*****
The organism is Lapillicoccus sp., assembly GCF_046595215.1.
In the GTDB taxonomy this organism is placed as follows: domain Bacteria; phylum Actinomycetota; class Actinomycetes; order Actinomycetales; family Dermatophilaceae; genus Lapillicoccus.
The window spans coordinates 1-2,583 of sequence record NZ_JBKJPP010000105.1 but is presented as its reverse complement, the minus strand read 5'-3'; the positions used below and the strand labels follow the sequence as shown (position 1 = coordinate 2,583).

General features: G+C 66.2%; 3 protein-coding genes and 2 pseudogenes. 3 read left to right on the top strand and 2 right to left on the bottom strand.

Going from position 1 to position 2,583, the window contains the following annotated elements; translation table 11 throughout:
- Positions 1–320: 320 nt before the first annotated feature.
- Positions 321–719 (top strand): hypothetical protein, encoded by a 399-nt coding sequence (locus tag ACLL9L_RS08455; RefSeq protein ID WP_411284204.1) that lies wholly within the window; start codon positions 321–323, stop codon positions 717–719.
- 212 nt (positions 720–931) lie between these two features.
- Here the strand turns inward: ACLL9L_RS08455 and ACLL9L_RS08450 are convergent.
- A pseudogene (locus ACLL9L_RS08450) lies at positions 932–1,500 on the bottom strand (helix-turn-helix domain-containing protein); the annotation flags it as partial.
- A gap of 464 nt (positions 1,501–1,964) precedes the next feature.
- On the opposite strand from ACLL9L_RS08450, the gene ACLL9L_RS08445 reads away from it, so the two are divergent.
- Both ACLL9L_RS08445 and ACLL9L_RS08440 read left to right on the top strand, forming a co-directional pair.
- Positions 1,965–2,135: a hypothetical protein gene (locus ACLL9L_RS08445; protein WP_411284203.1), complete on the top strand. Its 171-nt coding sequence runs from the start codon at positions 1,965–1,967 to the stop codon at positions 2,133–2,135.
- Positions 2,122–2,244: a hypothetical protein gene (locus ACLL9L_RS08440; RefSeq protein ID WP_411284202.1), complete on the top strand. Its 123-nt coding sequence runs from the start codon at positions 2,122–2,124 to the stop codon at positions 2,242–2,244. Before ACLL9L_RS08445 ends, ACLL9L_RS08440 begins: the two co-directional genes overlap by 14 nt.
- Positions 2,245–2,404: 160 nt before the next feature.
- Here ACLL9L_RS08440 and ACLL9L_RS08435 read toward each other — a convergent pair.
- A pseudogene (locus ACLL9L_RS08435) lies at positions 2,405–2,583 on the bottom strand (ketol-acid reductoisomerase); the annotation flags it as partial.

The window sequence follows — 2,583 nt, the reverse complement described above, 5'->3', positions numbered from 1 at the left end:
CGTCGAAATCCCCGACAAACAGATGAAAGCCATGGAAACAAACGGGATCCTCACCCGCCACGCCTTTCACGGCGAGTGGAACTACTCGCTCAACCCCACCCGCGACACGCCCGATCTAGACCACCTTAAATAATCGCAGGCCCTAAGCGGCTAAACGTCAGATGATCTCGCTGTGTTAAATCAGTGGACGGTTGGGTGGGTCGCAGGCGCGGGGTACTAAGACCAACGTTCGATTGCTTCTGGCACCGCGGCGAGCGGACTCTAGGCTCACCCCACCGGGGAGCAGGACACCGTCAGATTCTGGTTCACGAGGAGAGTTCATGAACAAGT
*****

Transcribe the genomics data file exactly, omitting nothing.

The organism is Lapillicoccus sp., assembly GCF_046595215.1.
In the GTDB taxonomy this organism is placed as follows: domain Bacteria; phylum Actinomycetota; class Actinomycetes; order Actinomycetales; family Dermatophilaceae; genus Lapillicoccus.
The window spans coordinates 1-2,583 of sequence record NZ_JBKJPP010000105.1 but is presented as its reverse complement, the minus strand read 5'-3'; the positions used below and the strand labels follow the sequence as shown (position 1 = coordinate 2,583).

General features: G+C 66.2%; 3 protein-coding genes and 2 pseudogenes. 3 read left to right on the top strand and 2 right to left on the bottom strand.

Going from position 1 to position 2,583, the window contains the following annotated elements; translation table 11 throughout:
- Positions 1–320: 320 nt before the first annotated feature.
- Positions 321–719 (top strand): hypothetical protein, encoded by a 399-nt coding sequence (locus tag ACLL9L_RS08455; RefSeq protein ID WP_411284204.1) that lies wholly within the window; start codon positions 321–323, stop codon positions 717–719.
- 212 nt (positions 720–931) lie between these two features.
- Here the strand turns inward: ACLL9L_RS08455 and ACLL9L_RS08450 are convergent.
- A pseudogene (locus ACLL9L_RS08450) lies at positions 932–1,500 on the bottom strand (helix-turn-helix domain-containing protein); the annotation flags it as partial.
- A gap of 464 nt (positions 1,501–1,964) precedes the next feature.
- On the opposite strand from ACLL9L_RS08450, the gene ACLL9L_RS08445 reads away from it, so the two are divergent.
- Both ACLL9L_RS08445 and ACLL9L_RS08440 read left to right on the top strand, forming a co-directional pair.
- Positions 1,965–2,135: a hypothetical protein gene (locus ACLL9L_RS08445; protein WP_411284203.1), complete on the top strand. Its 171-nt coding sequence runs from the start codon at positions 1,965–1,967 to the stop codon at positions 2,133–2,135.
- Positions 2,122–2,244: a hypothetical protein gene (locus ACLL9L_RS08440; RefSeq protein ID WP_411284202.1), complete on the top strand. Its 123-nt coding sequence runs from the start codon at positions 2,122–2,124 to the stop codon at positions 2,242–2,244. Before ACLL9L_RS08445 ends, ACLL9L_RS08440 begins: the two co-directional genes overlap by 14 nt.
- Positions 2,245–2,404: 160 nt before the next feature.
- Here ACLL9L_RS08440 and ACLL9L_RS08435 read toward each other — a convergent pair.
- A pseudogene (locus ACLL9L_RS08435) lies at positions 2,405–2,583 on the bottom strand (ketol-acid reductoisomerase); the annotation flags it as partial.

The window sequence follows — 2,583 nt, the reverse complement described above, 5'->3', positions numbered from 1 at the left end:
CGTCGAAATCCCCGACAAACAGATGAAAGCCATGGAAACAAACGGGATCCTCACCCGCCACGCCTTTCACGGCGAGTGGAACTACTCGCTCAACCCCACCCGCGACACGCCCGATCTAGACCACCTTAAATAATCGCAGGCCCTAAGCGGCTAAACGTCAGATGATCTCGCTGTGTTAAATCAGTGGACGGTTGGGTGGGTCGCAGGCGCGGGGTACTAAGACCAACGTTCGATTGCTTCTGGCACCGCGGCGAGCGGACTCTAGGCTCACCCCACCGGGGAGCAGGACACCGTCAGATTCTGGTTCACGAGGAGAGTTCATGAACAAGT